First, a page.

Have Healthy Breasts at Any Age

Posted by Angie Quehl on Oct 10, 2012 12:14:00 PM

Age Matters...

Your Guide to Breast Health Based on Your Age

Your breasts...they have been with you since you hit puberty and will stay with you until the end of your days. Although they are a "constant" in your life, how they look, feel and how you should take care of them changes at every stage in your life past 30 years of age. Being that October is Breast Cancer Awareness Month, what better time than now to share with you a handy guide that will help you navigate through the steps you need to take to have healthy breasts based upon where you are in your life, as well as a little breast health Q & A to answer some of those questions we all have regarding the health of our breasts.

In Your 30's 

Your breasts may be: Feeling PMS-related aches and lumps and changing through pregnancy and breastfeeding.

Take action!


TRY A SUPPLEMENT COCKTAIL. A combo of 100 to 200 mg of vitamin B6, 200 to 400 IU of
vitamin E, and two capsules of evening primrose oil taken daily for one week before your period can ease breast discomfort. Vitamin B helps stop swelling, and the vitamin E and evening primrose oil help relieve pain. (Check with your doctor.)

KNOW WHAT'S NORMAL FOR YOU. Do monthly self-exams so you can spot changes more easily. Keep in mind that there's a slightly higher rate of breast cancer during the five years after pregnancy, and tell your doctor about changes like bleeding or lumps ASAP.

In Your 40's

Your breasts may be: Starting to feel softer (and look less-than-perky) since you're developing more fatty tissue.

Take action!

HAVE A MAMMOGRAM. Although the U.S. Preventive Services Task Force advises starting mammograms at age 50, groups like the American Cancer Society and the American College of Gynecologists and Obstetricians say to begin at age 40. At the very least, a mammogram in your early 40s will help establish a baseline so your doctor can better determine whether any changes are irregular.

breast health in 40s mammogram


WALK FOR AT LEAST 30 MINUTES DAILY. Since it helps you maintain a healthy weight and keep estrogen levels in check, any amount of exercise that ups your heart rate can help lower your breast cancer risk.


In Your 50s, 60s, and Beyond

Your breasts may be: Less dense as your tissue shrinks and less elastic as your skin loses collagen. You can still feel lumps and bumps and tenderness, particularly as you head into menopause. But once your period stops and your hormones settle, the discomfort should subside. 

Take action!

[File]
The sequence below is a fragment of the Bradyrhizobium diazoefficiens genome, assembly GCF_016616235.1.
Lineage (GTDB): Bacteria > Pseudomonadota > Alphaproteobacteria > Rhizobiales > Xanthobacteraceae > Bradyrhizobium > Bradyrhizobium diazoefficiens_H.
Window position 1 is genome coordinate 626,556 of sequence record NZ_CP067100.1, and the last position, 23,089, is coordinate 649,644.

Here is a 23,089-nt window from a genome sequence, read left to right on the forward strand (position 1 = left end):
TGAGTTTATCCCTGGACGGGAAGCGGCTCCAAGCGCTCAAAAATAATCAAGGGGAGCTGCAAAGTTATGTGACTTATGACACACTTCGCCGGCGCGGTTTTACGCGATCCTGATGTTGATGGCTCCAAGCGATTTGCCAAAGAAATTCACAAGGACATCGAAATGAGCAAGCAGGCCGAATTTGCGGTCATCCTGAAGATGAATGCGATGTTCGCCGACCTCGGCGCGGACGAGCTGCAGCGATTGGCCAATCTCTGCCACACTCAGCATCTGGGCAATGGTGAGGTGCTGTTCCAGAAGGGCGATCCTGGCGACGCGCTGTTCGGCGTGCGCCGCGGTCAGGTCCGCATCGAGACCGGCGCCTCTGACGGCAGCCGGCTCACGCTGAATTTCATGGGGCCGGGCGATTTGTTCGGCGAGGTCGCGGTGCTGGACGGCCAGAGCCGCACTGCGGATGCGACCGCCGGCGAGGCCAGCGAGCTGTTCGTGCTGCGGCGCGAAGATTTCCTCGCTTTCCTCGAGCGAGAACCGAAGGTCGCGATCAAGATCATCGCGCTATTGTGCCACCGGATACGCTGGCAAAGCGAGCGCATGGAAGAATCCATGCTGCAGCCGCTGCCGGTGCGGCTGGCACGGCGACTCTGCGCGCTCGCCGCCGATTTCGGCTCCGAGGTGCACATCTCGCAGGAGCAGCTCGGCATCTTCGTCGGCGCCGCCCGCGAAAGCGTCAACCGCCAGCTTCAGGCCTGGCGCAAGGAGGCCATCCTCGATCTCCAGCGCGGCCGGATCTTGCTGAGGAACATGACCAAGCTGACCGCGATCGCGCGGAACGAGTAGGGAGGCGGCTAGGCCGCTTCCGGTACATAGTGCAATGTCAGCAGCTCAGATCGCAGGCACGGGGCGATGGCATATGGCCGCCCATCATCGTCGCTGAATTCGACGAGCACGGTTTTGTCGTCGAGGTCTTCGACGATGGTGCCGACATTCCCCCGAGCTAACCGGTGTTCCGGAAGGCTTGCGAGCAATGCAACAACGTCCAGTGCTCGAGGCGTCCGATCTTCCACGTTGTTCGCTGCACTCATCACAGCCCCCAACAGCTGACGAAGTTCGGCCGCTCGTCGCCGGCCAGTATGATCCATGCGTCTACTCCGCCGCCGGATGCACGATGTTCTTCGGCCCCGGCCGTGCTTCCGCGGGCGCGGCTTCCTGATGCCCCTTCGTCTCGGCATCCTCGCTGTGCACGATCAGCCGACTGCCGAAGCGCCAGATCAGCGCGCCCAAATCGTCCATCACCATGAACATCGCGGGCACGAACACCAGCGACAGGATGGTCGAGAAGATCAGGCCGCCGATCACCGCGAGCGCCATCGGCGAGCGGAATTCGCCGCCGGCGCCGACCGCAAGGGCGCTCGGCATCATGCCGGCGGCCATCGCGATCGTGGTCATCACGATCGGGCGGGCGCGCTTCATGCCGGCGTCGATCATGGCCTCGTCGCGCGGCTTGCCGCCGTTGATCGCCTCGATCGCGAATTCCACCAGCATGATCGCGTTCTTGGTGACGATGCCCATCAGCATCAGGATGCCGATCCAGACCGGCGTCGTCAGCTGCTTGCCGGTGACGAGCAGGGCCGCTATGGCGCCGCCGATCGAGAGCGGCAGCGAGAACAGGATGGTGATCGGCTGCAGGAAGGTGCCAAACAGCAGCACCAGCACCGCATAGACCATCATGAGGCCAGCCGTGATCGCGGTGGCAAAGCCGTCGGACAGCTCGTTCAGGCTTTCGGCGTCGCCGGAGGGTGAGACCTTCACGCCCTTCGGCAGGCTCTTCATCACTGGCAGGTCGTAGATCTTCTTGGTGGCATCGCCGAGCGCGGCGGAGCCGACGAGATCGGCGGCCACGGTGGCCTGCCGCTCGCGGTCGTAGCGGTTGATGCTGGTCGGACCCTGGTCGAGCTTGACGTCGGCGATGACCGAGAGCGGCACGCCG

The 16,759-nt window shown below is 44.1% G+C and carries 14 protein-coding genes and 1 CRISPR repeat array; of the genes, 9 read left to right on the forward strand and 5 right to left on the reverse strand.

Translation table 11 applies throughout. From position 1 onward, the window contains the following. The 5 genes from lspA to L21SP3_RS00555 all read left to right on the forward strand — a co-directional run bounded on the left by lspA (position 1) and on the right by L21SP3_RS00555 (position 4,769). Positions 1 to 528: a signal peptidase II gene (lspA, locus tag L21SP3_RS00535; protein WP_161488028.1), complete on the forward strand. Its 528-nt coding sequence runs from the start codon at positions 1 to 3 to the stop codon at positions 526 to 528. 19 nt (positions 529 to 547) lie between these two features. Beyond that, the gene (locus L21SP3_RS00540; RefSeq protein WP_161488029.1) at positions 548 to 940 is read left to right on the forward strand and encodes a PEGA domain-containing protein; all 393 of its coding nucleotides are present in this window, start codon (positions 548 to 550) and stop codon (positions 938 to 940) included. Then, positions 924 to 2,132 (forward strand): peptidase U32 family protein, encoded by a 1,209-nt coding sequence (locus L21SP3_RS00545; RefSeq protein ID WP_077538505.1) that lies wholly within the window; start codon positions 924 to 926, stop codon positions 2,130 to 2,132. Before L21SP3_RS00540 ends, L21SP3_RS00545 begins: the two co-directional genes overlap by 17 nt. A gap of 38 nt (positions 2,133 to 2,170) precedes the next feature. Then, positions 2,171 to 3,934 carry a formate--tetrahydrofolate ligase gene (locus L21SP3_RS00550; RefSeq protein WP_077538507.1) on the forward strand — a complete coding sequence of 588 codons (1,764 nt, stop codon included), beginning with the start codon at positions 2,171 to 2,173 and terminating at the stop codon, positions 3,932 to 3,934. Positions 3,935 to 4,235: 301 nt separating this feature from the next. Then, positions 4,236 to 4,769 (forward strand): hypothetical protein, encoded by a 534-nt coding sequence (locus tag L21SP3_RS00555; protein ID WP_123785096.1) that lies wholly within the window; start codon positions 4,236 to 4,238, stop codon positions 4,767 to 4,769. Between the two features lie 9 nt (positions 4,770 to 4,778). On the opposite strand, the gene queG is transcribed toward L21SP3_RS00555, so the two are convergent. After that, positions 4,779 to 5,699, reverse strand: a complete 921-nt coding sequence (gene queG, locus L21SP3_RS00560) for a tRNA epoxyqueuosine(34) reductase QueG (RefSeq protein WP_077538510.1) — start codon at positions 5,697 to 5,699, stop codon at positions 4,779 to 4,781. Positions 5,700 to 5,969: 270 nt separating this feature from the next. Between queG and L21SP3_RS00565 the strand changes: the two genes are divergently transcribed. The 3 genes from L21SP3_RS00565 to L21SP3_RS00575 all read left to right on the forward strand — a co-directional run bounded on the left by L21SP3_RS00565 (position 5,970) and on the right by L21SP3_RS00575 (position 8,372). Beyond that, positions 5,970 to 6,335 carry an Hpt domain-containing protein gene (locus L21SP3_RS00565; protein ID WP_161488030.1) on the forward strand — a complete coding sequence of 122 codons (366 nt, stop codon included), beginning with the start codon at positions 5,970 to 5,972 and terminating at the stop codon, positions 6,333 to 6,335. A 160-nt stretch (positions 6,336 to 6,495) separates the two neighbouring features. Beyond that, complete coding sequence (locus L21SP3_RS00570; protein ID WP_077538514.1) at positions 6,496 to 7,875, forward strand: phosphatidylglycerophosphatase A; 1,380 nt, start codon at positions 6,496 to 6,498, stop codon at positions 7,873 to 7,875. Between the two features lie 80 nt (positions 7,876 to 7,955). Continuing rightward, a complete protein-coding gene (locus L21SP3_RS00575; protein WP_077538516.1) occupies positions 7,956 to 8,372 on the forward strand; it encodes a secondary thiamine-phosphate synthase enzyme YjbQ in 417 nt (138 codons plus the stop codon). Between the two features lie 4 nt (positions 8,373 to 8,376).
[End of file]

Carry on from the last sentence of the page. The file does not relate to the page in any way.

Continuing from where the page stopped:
DISCUSS HORMONE THERAPY (HT) WITH YOUR DOCTOR. The latest research shows that taking estrogen and progesterone together for less than three years does not raise your risk of breast Breast health after 50cancer. Taking estrogen alone appears to be safe for about five years. You may not need to go the prescription route—some studies have shown that over-the-counter options like black cohosh extract can help reduce symptoms of hot flashes, mood changes, and vaginal dryness.

PUT THE BRAKES ON WEIGHT GAIN BY ADDING 10 MINUTES TO YOUR WORKOUT. Start by tacking on 2 minutes per session and go up from there. Extra pounds can mean higher estrogen levels, which can raise your breast cancer risk, especially during and after menopause. But it's never too late to reap the results of slimming down. A recent study at the Fred Hutchinson Cancer Research Center in Seattle found that overweight and obese women between 50 and 75 years old who lost just 5% of their body weight lowered their risk of developing breast cancer by as much as 50%.

Breast Q & A

Q. Should I be getting a sonogram instead of a mammogram?

A. A sonogram, or ultrasound, does not replace a mammogram, but experts do recommend that women who have very dense breast tissue and/or a strong family history of breast cancer get a sonogram in addition to a mammogram. If your breast tissue is very dense, unusual growths may not show up as readily on a mammogram as they do on a sonogram. Since sonograms are more sensitive, there is a higher risk of a false positive, which is why experts don't advise all women to routinely have this screening.


Q. One of my breasts is bigger than the other. Is that OK?

A. Absolutely! In fact, very few women have perfectly symmetrical breasts. (For no specific reason, the left breast generally tends to be larger than the right.) It's also not uncommon for your nipples to look slightly dissimilar or point in different directions. Most of the time, simply wearing a bra that fits well can help compensate for the difference. The only time to be concerned is if you notice a sudden increase in the size of one breast or nipple. If that's the case, make an appointment to see your doctor, who can check for underlying growth.


Q. Why do I sometimes notice discharge?

A. Most of the time it's entirely harmless, but if your breast is also sore, red, or warm to the touch, you may have an infection that requires antibiotics. A blockage in your ducts, especially around menopause, can also cause discharge, as can a diet high in certain herbs including fennel or anise. In rare cases, discharge can be a sign of a form of cancer called Paget's disease. In general, it's a good idea to see your doctor make sure it's nothing serious.




Portions of the article orginally appeared in a blog post by Alyssa Shaffer on Woman's Day.com

Topics: women's health, Women's Wellness, breast cancer awareness

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